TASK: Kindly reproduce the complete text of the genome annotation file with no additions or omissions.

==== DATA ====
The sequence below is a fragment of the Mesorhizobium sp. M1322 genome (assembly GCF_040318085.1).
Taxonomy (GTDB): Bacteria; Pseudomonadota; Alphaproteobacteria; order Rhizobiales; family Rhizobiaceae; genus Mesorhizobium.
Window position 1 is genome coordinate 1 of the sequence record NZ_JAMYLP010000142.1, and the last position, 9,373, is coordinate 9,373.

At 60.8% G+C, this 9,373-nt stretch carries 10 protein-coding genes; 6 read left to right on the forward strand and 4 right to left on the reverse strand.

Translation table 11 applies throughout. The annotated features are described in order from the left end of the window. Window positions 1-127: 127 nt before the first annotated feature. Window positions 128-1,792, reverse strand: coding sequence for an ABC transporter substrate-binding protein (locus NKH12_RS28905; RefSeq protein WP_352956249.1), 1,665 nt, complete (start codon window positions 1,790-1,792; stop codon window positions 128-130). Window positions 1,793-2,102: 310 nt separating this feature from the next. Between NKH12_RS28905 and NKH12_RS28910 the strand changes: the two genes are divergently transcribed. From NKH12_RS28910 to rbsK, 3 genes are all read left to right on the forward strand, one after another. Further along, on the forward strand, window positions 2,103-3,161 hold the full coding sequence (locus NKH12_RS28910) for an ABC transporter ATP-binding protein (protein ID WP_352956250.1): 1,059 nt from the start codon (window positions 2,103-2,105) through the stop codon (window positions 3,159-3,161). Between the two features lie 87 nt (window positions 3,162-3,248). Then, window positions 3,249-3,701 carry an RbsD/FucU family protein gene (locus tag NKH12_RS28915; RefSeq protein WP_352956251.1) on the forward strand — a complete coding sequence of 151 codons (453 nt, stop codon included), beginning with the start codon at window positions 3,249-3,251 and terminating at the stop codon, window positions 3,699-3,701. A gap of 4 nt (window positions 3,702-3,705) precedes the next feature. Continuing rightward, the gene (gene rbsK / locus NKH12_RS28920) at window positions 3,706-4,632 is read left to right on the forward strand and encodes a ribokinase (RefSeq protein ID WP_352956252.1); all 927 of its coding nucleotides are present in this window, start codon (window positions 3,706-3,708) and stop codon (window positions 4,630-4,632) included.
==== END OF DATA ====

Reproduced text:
The sequence below is a fragment of the Mesorhizobium sp. M1322 genome (assembly GCF_040318085.1).
Taxonomy (GTDB): Bacteria; Pseudomonadota; Alphaproteobacteria; order Rhizobiales; family Rhizobiaceae; genus Mesorhizobium.
Window position 1 is genome coordinate 1 of the sequence record NZ_JAMYLP010000142.1, and the last position, 9,373, is coordinate 9,373.

At 60.8% G+C, this 9,373-nt stretch carries 10 protein-coding genes; 6 read left to right on the forward strand and 4 right to left on the reverse strand.

Translation table 11 applies throughout. The annotated features are described in order from the left end of the window. Window positions 1-127: 127 nt before the first annotated feature. Window positions 128-1,792, reverse strand: coding sequence for an ABC transporter substrate-binding protein (locus NKH12_RS28905; RefSeq protein WP_352956249.1), 1,665 nt, complete (start codon window positions 1,790-1,792; stop codon window positions 128-130). Window positions 1,793-2,102: 310 nt separating this feature from the next. Between NKH12_RS28905 and NKH12_RS28910 the strand changes: the two genes are divergently transcribed. From NKH12_RS28910 to rbsK, 3 genes are all read left to right on the forward strand, one after another. Further along, on the forward strand, window positions 2,103-3,161 hold the full coding sequence (locus NKH12_RS28910) for an ABC transporter ATP-binding protein (protein ID WP_352956250.1): 1,059 nt from the start codon (window positions 2,103-2,105) through the stop codon (window positions 3,159-3,161). Between the two features lie 87 nt (window positions 3,162-3,248). Then, window positions 3,249-3,701 carry an RbsD/FucU family protein gene (locus tag NKH12_RS28915; RefSeq protein WP_352956251.1) on the forward strand — a complete coding sequence of 151 codons (453 nt, stop codon included), beginning with the start codon at window positions 3,249-3,251 and terminating at the stop codon, window positions 3,699-3,701. A gap of 4 nt (window positions 3,702-3,705) precedes the next feature. Continuing rightward, the gene (gene rbsK / locus NKH12_RS28920) at window positions 3,706-4,632 is read left to right on the forward strand and encodes a ribokinase (RefSeq protein ID WP_352956252.1); all 927 of its coding nucleotides are present in this window, start codon (window positions 3,706-3,708) and stop codon (window positions 4,630-4,632) included.